Show Summary Details

Page of

PRINTED FROM the OXFORD CLASSICAL DICTIONARY ( (c) Oxford University Press USA, 2020. All Rights Reserved. Personal use only; commercial use is strictly prohibited (for details see Privacy Policy and Legal Notice).

date: 30 October 2020

altars, Romanlocked

  • Frederick Norman Pryce,
  • John Boardman,
  • Antony Spawforth
  •  and J. Linderski


The Latin terms altaria (plur.) and ara (variously explained by Roman antiquarians) derive from the roots denoting ‘burning’ (of sacrificial offerings). Normally of stone, of varying size, from small cippi (stone-markers) to large structures (as the *Ara Pacis), most often quadrangular (occasionally round), and decorated with reliefs, they were dedicated to a particular deity, and stood either separately or in front of temples (inside only for incense and bloodless offerings). A separate category consists of funerary altars (also cinerary urns often had the shape of altars).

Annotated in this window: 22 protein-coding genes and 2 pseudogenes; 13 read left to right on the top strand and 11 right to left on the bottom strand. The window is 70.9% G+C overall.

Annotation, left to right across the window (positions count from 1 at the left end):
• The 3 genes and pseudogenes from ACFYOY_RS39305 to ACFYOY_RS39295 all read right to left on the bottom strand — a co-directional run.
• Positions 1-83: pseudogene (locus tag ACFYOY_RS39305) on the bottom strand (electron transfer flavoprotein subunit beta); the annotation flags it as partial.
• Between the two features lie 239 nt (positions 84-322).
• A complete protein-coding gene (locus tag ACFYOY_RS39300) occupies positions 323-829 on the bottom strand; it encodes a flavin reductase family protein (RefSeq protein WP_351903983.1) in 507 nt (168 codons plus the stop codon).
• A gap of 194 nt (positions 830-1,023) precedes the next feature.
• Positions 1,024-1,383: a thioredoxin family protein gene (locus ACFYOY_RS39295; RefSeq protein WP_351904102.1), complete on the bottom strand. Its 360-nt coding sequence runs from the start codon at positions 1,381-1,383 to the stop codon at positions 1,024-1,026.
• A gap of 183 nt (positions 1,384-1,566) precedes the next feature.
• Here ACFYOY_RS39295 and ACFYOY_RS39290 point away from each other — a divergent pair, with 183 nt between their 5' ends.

• Religion in the Ancient World

You do not currently have access to this article


Please login to access the full content.


Access to the full content requires a subscription